FIG. 1 shows a cut-away view of the inflatable cushion incorporating the present invention in deployment between a passenger and a dash panel;

FIG. 2 is a schematic sectional view of a typical air bag inflated which can use the herein disclosed novel air bag fabric;

FIGS. 3 and 4 are cross-section views of the new and novel fabric;

FIG. 5 is a flow diagram of the general process to make the fabric of FIG. 4;

FIG. 6 is a schematic representation of the lamination process; and

FIGS. 7 and 8 are the warp knit fabrics which can be employed in the construction of the fabric shown in FIG. 4.

Turning now to the drawings, wherein like elements are denoted by like reference numerals in the various views, in FIG. 1 there is shown an inflatable restraint 10 for use with an inflator 12 to protect a vehicle occupant 14 from impacting against a dash panel 16, windshield 18 or other interior surface in the event of a collision. As will be noted, the configuration of the inflatable restraint as illustrated is intended to provide sufficient depth of coverage so as to provide a degree of protection to the vehicle occupant 14 in a number of orientations. In particular, the inflatable restraint is configured to have a generally deep arcuate profile so as to provide good overall coverage.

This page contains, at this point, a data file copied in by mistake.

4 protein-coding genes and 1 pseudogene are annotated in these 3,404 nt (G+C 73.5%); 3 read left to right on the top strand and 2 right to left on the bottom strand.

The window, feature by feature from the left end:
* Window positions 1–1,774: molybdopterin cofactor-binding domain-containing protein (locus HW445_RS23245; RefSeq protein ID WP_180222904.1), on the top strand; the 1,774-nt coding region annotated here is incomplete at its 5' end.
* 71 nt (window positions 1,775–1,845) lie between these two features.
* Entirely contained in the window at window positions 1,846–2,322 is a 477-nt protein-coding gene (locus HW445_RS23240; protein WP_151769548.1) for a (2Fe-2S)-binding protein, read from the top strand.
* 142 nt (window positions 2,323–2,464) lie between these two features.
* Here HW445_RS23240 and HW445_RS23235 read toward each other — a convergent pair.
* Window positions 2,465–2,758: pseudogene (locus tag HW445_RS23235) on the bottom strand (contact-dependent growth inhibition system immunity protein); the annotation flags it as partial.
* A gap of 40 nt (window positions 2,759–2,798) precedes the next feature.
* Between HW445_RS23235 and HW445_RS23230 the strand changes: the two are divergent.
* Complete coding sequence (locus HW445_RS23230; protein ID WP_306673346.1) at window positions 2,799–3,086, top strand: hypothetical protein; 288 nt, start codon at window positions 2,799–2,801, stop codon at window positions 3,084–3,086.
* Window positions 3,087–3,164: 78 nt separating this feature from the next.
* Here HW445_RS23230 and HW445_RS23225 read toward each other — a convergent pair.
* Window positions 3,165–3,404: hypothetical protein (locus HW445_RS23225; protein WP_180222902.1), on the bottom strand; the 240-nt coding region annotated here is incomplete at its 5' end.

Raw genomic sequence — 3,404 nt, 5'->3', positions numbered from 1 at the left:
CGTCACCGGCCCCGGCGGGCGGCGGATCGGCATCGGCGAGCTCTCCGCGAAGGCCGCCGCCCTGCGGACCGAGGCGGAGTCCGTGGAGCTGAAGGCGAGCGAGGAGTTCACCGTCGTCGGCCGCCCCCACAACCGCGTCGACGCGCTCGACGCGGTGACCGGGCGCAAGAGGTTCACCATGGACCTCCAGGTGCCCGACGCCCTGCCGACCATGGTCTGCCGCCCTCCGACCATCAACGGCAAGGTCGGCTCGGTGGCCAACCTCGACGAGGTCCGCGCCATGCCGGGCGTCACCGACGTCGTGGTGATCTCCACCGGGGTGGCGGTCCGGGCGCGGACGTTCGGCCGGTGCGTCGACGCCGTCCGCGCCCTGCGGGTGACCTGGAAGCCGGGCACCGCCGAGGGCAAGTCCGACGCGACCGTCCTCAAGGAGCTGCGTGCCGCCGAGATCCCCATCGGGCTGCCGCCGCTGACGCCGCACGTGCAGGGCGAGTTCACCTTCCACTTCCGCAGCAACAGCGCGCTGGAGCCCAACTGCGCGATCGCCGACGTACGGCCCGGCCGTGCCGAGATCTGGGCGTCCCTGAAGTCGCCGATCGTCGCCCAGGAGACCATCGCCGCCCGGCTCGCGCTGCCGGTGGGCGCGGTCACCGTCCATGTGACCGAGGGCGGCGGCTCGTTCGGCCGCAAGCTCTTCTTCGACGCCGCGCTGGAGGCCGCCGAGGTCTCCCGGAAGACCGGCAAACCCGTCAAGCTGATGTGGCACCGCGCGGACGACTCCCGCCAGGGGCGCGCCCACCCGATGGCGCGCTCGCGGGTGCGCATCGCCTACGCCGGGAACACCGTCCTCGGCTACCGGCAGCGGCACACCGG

The present invention encompasses not only the strong, lightweight, thin, flexible fabric 11 of low permeability described hereinabove, but also an air bag including a bag formed of such fabric. Referring now to FIG. 2, therein illustrated is such an air bag, generally designated 10. The air bag 10 is of conventional configuration and dimensions and includes as the basic components thereof a bag 10 formed of the laminated warp knit fabric 11 and an inflator 12 for producing the gases which inflate the bag 10in the event of a collision. The bag 10 is formed by two pieces of the fabric 11 secured together by peripheral stitching, preferably using nylon or polyester thread. One of the two pieces of fabric defines a central aperture 28, which functions as an inflator opening providing communication between the inflator and the interior of bag 10.The inflator opening 28 is typically surrounded by one or more fabric reinforcing rings 30 sewn in the mouth 28 fabric. The inflator is fastened to the bag 10 in the area of the mouth 28, for example, by stitching with the exhaust outlet of the inflator being aligned with the inflator opening 28 of the bag 10. Four equidistantly spaced tethers 32 are shown, sewn at one end to the reinforcing rings 30 and at the other end to the opposed end of the bag 10, although some air bags do not require tethers. As passive passenger restraint systems involving air bags are well-known, it is not deemed necessary to set forth further details thereof herein.